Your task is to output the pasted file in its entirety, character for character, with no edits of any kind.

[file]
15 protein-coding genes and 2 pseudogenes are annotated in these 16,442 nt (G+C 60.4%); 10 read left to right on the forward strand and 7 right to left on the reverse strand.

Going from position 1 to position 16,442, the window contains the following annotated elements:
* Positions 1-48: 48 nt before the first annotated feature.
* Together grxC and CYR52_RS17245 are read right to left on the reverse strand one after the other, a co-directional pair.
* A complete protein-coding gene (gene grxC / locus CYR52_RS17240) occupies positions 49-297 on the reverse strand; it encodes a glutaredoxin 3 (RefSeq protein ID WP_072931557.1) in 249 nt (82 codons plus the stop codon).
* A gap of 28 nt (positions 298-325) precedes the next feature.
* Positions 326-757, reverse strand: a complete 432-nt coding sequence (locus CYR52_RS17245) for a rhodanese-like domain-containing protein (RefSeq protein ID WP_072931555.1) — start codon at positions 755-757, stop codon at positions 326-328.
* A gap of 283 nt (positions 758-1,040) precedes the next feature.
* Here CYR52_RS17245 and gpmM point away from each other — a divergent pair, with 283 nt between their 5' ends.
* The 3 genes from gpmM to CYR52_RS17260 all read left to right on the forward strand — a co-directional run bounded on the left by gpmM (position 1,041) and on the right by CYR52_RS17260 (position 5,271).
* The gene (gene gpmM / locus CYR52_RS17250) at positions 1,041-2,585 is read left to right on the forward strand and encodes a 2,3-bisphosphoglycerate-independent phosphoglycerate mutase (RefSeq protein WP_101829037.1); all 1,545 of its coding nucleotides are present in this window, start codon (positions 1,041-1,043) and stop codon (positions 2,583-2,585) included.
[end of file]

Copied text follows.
15 protein-coding genes and 2 pseudogenes are annotated in these 16,442 nt (G+C 60.4%); 10 read left to right on the forward strand and 7 right to left on the reverse strand.

Going from position 1 to position 16,442, the window contains the following annotated elements:
* Positions 1-48: 48 nt before the first annotated feature.
* Together grxC and CYR52_RS17245 are read right to left on the reverse strand one after the other, a co-directional pair.
* A complete protein-coding gene (gene grxC / locus CYR52_RS17240) occupies positions 49-297 on the reverse strand; it encodes a glutaredoxin 3 (RefSeq protein ID WP_072931557.1) in 249 nt (82 codons plus the stop codon).
* A gap of 28 nt (positions 298-325) precedes the next feature.
* Positions 326-757, reverse strand: a complete 432-nt coding sequence (locus CYR52_RS17245) for a rhodanese-like domain-containing protein (RefSeq protein ID WP_072931555.1) — start codon at positions 755-757, stop codon at positions 326-328.
* A gap of 283 nt (positions 758-1,040) precedes the next feature.
* Here CYR52_RS17245 and gpmM point away from each other — a divergent pair, with 283 nt between their 5' ends.
* The 3 genes from gpmM to CYR52_RS17260 all read left to right on the forward strand — a co-directional run bounded on the left by gpmM (position 1,041) and on the right by CYR52_RS17260 (position 5,271).
* The gene (gene gpmM / locus CYR52_RS17250) at positions 1,041-2,585 is read left to right on the forward strand and encodes a 2,3-bisphosphoglycerate-independent phosphoglycerate mutase (RefSeq protein WP_101829037.1); all 1,545 of its coding nucleotides are present in this window, start codon (positions 1,041-1,043) and stop codon (positions 2,583-2,585) included.